Is Fantasy A Christian Genre? Ctd

Andrew Sullivan —  Nov 7 2011 @ 3:40pm

This post ruffled the feathers of many readers. One writes:

If you are going to link to something as utterly wrong-headed as D.G. Myers's argument, at least take the time to read the many comments beneath refuting it and link to some of them as well. Has Myers actually read any fantasy literature aside from Lewis, Tolkien and Rowling? I doubt it. And I seriously doubt any Christian would want to claim George R.R. Martin’s A Song of Ice and Firecurrently the world’s most successful fantasy series – as their own. In Martin’s books, no good deed goes unpunished and mercy and pity are seen to lead only to catastrophe.

Or, in the realm of children’s classics, how about Susan Cooper’s The Dark is Rising sequence, which explicitly draws on Robert Graves’ The White Goddess, not the Bible, for inspiration? Or Alan Garner’s The Owl Service, which has its roots in the haunting dream logic of the Welsh Mabinogion. I could go on and on, but what’s the point? Anyone who’s read any fantasy literature of the last 40 years knows how ludicrous Myers’ thesis is.

Another writes:

Certainly it is possible to make a stronger case that science fiction isn’t based on religion with great authors like Asimov and Author C. Clark, who were atheists.  They also wrote stories involving explicit parallel universes, as well as the implicit kind that Tolkien and others wrote about.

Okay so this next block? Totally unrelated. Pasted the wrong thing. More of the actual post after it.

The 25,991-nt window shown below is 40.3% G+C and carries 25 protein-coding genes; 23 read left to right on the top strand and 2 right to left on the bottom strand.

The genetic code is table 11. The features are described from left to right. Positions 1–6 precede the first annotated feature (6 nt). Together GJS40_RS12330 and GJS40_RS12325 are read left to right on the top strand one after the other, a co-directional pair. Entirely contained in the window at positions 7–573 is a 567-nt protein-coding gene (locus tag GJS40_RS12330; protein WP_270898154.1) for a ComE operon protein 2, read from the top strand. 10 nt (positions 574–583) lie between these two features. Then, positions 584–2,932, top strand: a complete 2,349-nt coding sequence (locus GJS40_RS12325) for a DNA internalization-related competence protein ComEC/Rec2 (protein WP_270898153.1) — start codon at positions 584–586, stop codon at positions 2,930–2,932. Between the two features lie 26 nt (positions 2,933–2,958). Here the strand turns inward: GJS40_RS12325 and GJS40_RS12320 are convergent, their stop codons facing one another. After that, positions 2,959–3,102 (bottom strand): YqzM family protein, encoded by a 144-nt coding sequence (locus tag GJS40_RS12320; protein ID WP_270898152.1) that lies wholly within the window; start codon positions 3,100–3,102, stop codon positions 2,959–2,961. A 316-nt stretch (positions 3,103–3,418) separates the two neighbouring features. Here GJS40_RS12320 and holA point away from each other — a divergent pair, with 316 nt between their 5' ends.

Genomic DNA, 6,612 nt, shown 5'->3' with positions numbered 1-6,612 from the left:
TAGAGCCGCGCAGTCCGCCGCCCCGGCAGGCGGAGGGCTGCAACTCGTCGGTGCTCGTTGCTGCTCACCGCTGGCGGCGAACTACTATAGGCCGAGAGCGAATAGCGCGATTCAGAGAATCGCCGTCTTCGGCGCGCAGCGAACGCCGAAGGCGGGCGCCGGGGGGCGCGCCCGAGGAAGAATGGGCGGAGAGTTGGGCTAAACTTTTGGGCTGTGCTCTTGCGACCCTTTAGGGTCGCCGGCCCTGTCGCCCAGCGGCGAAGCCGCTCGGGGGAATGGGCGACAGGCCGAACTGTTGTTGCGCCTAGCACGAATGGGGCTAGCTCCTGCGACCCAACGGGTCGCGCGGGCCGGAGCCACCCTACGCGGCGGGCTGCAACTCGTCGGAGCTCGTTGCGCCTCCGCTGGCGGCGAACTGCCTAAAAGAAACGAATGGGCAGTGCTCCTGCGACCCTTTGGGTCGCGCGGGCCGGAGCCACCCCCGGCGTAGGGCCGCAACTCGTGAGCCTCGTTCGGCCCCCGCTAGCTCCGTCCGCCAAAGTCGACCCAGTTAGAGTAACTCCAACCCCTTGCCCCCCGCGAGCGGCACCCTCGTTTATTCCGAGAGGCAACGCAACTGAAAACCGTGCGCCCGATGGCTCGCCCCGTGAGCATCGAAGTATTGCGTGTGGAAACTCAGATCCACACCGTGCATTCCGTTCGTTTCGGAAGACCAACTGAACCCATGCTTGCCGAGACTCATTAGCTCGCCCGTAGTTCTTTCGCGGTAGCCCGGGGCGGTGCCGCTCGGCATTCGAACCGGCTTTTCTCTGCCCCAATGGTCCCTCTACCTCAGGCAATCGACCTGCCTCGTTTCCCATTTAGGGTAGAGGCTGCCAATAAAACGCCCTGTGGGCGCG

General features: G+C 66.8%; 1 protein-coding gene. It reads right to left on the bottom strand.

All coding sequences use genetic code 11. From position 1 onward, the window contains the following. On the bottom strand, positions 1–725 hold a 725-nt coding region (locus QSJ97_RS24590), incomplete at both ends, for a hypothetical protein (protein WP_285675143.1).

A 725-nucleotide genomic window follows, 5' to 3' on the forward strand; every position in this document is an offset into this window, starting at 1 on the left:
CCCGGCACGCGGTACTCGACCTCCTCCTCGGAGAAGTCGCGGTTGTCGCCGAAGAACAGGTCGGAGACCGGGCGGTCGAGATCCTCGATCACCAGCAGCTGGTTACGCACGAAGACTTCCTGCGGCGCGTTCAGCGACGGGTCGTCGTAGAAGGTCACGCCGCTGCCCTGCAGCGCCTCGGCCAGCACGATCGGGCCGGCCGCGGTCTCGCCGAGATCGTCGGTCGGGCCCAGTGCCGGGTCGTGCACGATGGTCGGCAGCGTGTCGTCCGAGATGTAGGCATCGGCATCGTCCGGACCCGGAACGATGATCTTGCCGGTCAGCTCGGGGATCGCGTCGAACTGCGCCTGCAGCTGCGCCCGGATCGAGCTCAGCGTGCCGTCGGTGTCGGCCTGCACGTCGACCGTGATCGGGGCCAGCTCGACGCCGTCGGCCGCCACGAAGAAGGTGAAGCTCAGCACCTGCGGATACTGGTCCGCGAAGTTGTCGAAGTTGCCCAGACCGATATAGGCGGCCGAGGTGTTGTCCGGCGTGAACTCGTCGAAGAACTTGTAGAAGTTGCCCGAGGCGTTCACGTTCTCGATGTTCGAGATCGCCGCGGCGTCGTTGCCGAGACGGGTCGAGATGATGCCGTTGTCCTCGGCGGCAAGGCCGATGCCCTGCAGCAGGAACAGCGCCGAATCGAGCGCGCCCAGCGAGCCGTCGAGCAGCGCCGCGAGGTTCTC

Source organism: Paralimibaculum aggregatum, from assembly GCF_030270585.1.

Fantasy does not require a spiritual assumption, but rather a literary assumption of powers that can be manipulated by non-mechanistic techniques, and of a world that defies complete human comprehension. Phillip Pullman's "His Dark Materials" trilogy is anti-theist, at the very least.


Myers's post references a Weingrad essay written in Spring 2010 that was eviscerated all over the Internet. In fact, the Atlantic compiled some of those eviscerations and Weingrad took it upon himself to respond with a much narrower claim (which also included lots of "yeah, I read that Jewish fantasy work, but I didn't like it" remarks). So a little more research at the beginning might have shown you that Myers doesn't have the factual basis that he thinks he does. (The fact that Myers associates fantasy with children's lit should tip one off that he's speaking from a very limited set of knowledge. Not even Tolkien considered himself a writer of children's literature.)


I read the Myers piece and the Weingrad essay that inspired the article.  I agree with their writings, which resonate strongly with my Jewish (emphasis on –ish) identity. I think its worth mentioning George R.R. Martin’s Game of Thrones, which incidentally is the only fantasy series that I have ever enjoyed.  I do not know Mr. Martin’s faith, but his writings address many of the Jewish critiques raised of fantasy. Knights are selfish murderers on horseback.  Mythical creatures and magic exist, but are less fact than fiction. I find the most compelling character of the series to be Daenarys Targayen and Jon Snow: both high-born exiles who struggle with the just application of that power with the imperative to improve the lot of the dispossessed persons who follow them.  They seek to create a just way of life to make life better for everyone. The theme of creating a better life though a reasonable system of law is a central theme of Judaism, as I understand it.